CHONGQING, China — Women over the age of 50 may find it more challenging to cope with “gray divorce” than their male counterparts, a new study suggests. Researchers discovered that older men not only enter new relationships more easily after a late-life marriage dissolution but also are less likely to rely on antidepressants compared to women of the same age group.
The study observed an increase in antidepressant use for both men and women leading up to and immediately following a divorce, breakup, or the loss of a partner. However, women’s usage of these medications exceeded that of men.
The research, conducted by a team in China, highlights the growing trend of “gray divorce” in high-income countries due to aging populations, alongside an increase in re-partnering. It also points out that depression in later life is fairly common, affecting an estimated 10 to 15 percent of individuals over 55 with clinically significant symptoms.
The analysis included 228,644 individuals between 50 and 70 years-old who had experienced a divorce, relationship breakup, or bereavement, examining the impact of entering a new relationship for those who did. Of these, 53,460 individuals formed a new relationship within two to three years.
The study’s findings reveal a higher rate of men re-partnering following a bereavement or relationship dissolution compared to women. The use of antidepressants spiked for both genders around the time of a partner’s death or during the breakup process, with women showing a higher increase in usage than men.
Specifically, antidepressant use rose by about five percent in men and seven percent in women in the six months leading up to a divorce. In the case of breakups, the increase was three percent for men and six percent for women. Men typically returned to their pre-breakup antidepressant usage levels within a year, while women’s usage continued to rise from the first year onward.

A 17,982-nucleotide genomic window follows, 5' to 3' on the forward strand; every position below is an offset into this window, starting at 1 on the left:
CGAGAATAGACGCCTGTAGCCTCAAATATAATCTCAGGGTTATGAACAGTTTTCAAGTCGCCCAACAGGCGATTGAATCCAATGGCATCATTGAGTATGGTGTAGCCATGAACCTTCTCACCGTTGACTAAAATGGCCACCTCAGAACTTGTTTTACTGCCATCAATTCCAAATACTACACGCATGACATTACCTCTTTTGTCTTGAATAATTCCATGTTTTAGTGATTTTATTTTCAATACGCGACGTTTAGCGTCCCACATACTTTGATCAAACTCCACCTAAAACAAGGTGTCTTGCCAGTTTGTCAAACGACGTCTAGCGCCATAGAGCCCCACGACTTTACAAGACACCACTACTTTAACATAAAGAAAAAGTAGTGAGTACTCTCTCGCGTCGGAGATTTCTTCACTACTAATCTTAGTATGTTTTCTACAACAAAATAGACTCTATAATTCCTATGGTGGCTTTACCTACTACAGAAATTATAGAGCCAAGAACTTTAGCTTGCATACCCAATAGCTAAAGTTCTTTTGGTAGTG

Although the researchers noted a slight decrease in antidepressant use with re-partnering, this reduction was temporary, as usage tended to revert to previous levels or even increase two years later. The researchers suggest that the greater impact of relationship dissolution on women’s mental health might be due to the heavier emotional and social burdens they bear, including managing complex dynamics in blended families.
“The greater increases in antidepressant use associated with union dissolution among women in our study may indeed relate to the fact that the costs of union dissolution on mental health fall more heavily on women than men,” says Professor Yaoyue Hu from Chongqing Medical University in China, in a media release. “The smaller declines in use associated with re-partnering in women than in men may be related to the explanations that marriage benefits men’s mental health to a greater extent than women’s, and older men are more likely than women to seek emotional support from re-partnering.”
The research is published in the BMJ Journal of Epidemiology and Community Health.
South West News Service writer Isobel Williams contributed to this report.